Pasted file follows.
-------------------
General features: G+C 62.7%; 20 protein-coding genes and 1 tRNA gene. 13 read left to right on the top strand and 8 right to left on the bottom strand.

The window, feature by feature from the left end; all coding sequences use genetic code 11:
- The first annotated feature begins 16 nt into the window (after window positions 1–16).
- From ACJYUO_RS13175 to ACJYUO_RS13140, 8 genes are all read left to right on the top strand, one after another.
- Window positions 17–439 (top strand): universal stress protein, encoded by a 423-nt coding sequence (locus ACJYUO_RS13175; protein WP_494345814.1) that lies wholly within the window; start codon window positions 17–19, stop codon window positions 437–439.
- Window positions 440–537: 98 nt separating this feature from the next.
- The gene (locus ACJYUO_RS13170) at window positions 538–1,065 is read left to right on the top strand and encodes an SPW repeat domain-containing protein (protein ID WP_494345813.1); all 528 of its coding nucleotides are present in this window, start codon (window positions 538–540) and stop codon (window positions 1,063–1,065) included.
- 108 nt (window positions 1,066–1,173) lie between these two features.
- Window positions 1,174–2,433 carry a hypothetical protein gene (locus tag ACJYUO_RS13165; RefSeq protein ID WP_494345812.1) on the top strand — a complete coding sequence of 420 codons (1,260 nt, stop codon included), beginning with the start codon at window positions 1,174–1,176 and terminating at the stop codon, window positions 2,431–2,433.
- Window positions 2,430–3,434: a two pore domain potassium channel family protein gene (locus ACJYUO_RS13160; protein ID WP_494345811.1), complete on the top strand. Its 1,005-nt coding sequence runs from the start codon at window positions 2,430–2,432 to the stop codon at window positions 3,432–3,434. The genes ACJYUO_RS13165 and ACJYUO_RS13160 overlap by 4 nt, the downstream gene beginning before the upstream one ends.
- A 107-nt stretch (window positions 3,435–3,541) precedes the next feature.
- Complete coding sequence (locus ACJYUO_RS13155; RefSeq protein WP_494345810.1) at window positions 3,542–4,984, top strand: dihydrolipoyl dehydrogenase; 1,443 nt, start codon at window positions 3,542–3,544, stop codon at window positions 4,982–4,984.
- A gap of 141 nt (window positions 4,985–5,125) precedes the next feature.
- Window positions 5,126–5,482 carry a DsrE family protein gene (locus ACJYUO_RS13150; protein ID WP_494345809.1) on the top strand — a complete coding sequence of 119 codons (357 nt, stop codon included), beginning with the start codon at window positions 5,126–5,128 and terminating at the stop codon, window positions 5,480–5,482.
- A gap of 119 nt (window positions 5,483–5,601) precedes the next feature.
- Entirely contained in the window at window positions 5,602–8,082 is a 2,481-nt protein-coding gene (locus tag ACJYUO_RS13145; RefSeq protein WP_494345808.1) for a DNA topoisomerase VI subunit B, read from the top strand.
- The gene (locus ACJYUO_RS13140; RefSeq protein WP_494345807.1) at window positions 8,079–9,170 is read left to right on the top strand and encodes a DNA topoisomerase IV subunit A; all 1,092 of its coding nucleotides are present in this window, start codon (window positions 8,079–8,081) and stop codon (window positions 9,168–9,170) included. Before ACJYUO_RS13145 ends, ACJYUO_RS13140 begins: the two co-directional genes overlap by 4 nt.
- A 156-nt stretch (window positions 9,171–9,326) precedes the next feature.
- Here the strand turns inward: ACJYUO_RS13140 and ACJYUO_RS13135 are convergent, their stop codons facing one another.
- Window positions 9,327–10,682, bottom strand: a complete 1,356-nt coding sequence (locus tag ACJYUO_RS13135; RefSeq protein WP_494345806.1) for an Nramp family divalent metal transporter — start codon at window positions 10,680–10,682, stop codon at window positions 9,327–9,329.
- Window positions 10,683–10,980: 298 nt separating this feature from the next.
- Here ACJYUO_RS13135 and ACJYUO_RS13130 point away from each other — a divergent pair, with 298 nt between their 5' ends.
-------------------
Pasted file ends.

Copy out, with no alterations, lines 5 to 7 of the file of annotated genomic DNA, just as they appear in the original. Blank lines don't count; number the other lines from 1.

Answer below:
- Window positions 17–439 (top strand): universal stress protein, encoded by a 423-nt coding sequence (locus ACJYUO_RS13175; protein WP_494345814.1) that lies wholly within the window; start codon window positions 17–19, stop codon window positions 437–439.
- Window positions 440–537: 98 nt separating this feature from the next.
- The gene (locus ACJYUO_RS13170) at window positions 538–1,065 is read left to right on the top strand and encodes an SPW repeat domain-containing protein (protein ID WP_494345813.1); all 528 of its coding nucleotides are present in this window, start codon (window positions 538–540) and stop codon (window positions 1,063–1,065) included.